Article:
Another one of Feynman’s points was that “if we cannot explain something in SIMPLE terms, then this means we do not understand it well”. So yes, scientists are ‘sworn’ to the whole truth and learn to be objective and distinguish the truth from what they’d like to be the truth.[This btw is not unique to scientists-anyone who must one way of another confront reality should do the same. This is true in chess for instance and also in businesses-except that all the CEO has to do is to push the impact of the truth he wishes to ignore pas his departure] Do all scientists stick to this? No, and one can give a number of excuses, such as that one needs to publish, get a position etc. This is important as I explain later
    That said, it’s true that scientists who understand their subject well should be able to explain to the public in SIMPLE terms. If it’s not done, then score one point for the insane conspiracy theorists.
    The second point is the ethics issue. The public must TRUST the scientists and to achieve that the scientists themselves must have their house clean and show as a whole high standards of integrity and isolate violators. This is not always easy, but essential, because otherwise the public will have a hard time accepting scientific truths it does not like. “The bigger the wizard, the easier he can fool you”. If trust is lost, then people will tend to close their ears.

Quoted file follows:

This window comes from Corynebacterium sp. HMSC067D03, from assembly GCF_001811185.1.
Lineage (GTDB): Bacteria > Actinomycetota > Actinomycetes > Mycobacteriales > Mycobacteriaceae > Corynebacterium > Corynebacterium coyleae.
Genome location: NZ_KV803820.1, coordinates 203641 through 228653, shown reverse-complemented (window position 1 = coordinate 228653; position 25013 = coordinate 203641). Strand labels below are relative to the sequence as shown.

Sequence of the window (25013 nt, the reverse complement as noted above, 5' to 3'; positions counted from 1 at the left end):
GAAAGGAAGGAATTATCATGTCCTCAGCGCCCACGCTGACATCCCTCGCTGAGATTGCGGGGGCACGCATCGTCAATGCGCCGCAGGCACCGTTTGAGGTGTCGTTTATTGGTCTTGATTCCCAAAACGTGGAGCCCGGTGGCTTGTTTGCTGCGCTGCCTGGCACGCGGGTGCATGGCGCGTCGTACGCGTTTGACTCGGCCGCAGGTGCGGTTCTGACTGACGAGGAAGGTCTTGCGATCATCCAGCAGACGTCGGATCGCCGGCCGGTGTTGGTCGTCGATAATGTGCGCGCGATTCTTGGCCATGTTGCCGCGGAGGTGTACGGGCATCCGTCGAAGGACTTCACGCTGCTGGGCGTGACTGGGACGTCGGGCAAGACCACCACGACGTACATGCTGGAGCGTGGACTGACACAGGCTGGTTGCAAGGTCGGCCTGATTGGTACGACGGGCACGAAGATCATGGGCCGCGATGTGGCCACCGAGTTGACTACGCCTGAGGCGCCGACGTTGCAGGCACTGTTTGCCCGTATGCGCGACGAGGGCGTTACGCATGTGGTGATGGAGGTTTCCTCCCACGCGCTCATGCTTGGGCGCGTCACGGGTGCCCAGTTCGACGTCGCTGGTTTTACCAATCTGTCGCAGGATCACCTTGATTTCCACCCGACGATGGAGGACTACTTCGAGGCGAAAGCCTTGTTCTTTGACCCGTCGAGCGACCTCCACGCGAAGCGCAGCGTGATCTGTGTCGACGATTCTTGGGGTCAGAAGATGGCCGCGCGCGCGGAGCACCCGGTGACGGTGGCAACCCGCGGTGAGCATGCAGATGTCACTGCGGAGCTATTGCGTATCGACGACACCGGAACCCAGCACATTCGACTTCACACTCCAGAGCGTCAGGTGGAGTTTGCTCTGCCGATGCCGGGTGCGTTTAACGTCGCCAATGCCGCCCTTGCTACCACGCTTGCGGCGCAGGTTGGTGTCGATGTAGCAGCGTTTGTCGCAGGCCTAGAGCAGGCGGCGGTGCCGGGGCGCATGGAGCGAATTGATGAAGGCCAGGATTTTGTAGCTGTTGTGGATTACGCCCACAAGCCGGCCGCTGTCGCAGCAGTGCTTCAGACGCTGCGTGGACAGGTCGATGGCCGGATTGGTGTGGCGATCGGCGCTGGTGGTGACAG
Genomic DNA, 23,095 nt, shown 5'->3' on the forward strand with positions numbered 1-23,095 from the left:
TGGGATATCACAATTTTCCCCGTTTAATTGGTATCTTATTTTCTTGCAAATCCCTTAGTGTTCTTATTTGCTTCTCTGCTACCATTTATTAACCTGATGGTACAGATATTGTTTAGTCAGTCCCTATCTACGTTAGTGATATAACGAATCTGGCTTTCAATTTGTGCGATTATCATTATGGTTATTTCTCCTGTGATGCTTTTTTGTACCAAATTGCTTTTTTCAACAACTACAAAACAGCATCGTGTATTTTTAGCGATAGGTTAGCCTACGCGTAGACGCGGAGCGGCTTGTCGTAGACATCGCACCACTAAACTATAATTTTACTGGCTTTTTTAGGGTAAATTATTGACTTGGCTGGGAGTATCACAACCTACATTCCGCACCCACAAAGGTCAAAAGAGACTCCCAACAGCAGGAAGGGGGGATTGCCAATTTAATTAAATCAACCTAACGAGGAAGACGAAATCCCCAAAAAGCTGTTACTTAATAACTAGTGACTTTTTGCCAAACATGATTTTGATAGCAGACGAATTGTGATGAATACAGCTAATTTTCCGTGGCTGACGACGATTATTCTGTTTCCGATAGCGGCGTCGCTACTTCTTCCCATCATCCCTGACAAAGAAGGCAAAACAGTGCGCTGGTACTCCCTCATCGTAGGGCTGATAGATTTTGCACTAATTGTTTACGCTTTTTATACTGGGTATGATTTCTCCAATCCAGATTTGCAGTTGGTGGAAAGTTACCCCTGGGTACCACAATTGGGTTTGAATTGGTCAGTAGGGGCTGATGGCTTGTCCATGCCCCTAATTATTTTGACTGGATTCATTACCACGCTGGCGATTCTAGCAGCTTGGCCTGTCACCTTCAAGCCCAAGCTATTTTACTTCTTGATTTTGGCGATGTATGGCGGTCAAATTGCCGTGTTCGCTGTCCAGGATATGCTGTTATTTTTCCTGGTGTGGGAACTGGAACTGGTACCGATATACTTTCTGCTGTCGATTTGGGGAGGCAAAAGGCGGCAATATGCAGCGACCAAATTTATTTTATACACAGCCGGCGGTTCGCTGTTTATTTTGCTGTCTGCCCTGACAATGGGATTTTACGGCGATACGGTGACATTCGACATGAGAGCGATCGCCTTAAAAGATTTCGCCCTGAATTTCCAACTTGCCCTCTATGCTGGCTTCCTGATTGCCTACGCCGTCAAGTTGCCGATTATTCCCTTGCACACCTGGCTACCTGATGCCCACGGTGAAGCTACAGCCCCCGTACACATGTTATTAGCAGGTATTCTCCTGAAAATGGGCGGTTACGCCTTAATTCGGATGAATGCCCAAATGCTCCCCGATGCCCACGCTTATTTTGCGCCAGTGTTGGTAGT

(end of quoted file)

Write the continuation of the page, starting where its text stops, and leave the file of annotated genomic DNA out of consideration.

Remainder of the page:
The third point -and that is the point scientists do not control directly- is the general madness, whether based on religious idiocy (such as creationism or islamic lunacy), “ideologically covered” back to nature/drugs/simple life(by people who never actually did manual work and cannot do as much as kill and cook a chicken) or simple indifference (‘dont care much’) usually based on laziness “math is too hard, science is too hard”(sure, if you don;t try everything is hard). Perhaps such an attitude should lead to loss of voting rights, i.e. people who do not have the education or mental skills or the will to grasp problems facing us today such as global warming should not vote.

    • Patrice Ayme Says: